Trade minister Yukio Edano on Tuesday denied speculation that the government will announce a decision to join talks on the Trans-Pacific Partnership free-trade agreement during the East Asia Summit meeting next week in Cambodia.
“We are not in a situation of immediately making any new decisions — at least not in the coming several days or weeks,” Edano told reporters when asked how preparations toward Japan’s participation in the negotiations involving Asia-Pacific countries are proceeding.
Prime Minister Yoshihiko Noda said in his policy speech last month that Japan will promote the TPP agreement and other regional free-trade initiatives simultaneously, and speculation has emerged that he may use the summit as an opportunity to announce Japan’s participation in the U.S.-led multilateral negotiations.
The EAS will be held as part of a series of meetings in Phnom Penh related to the Association of Southeast Asian Nations. The EAS comprises the 10 ASEAN countries plus Japan, China, South Korea, India, Australia, New Zealand, Russia and the United States.
Japan has been holding consultations with the United States and other countries involved in the TPP negotiations but has yet to make an announcement on its participation, due in large part to opposition from the farm sector, which fears an influx of cheaper produce from overseas under lowered tariffs.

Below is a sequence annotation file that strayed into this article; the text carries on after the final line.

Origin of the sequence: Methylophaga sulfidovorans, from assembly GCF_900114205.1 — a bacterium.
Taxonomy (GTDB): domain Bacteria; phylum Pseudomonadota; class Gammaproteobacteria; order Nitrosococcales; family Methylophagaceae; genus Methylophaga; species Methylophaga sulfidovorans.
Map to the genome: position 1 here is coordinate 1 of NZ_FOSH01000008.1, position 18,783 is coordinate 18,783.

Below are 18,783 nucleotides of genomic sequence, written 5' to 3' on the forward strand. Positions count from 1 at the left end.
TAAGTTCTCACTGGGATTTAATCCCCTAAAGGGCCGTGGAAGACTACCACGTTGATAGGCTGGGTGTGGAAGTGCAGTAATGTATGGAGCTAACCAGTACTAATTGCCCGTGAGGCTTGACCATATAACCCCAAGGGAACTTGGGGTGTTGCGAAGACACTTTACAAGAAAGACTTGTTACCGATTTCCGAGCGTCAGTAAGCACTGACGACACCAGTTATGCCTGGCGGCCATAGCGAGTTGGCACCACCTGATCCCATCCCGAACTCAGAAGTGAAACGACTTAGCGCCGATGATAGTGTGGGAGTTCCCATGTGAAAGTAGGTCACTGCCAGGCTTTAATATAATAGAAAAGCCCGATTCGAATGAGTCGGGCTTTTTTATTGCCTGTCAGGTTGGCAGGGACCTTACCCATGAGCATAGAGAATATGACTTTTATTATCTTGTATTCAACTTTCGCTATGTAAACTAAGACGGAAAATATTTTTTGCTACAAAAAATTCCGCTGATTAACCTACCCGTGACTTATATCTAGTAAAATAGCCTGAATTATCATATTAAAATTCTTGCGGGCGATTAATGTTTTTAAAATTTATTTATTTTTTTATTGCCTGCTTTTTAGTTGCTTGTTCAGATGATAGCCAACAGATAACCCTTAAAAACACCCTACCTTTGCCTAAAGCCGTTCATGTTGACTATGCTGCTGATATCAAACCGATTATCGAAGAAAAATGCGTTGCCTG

Noda riles farmers
The chairman of a major farmers’ group has lashed out at Prime Minister Yoshihiko Noda’s plan to include Japan’s participation in the Trans-Pacific Partnership free-trade talks in his Democratic Party of Japan’s platform for the next general election.
“We are fiercely determined to prevent” participation in the TPP talks, Toshiomi Yamada, chairman of the group Zenkoku Noseiren, said Monday in the city of Fukui.
The group is under the umbrella of the Japan Agricultural Cooperatives.
Yamada also said farmers will not support candidates who are willing to promote the U.S.-led trade negotiations, suggesting his group will endorse candidates regardless of their party affiliation if they oppose the free-trade deal.
Japan has been holding preliminary talks with nations involved in the multilateral negotiations. It has yet to officially declare its participation in the face of opposition from the farm sector.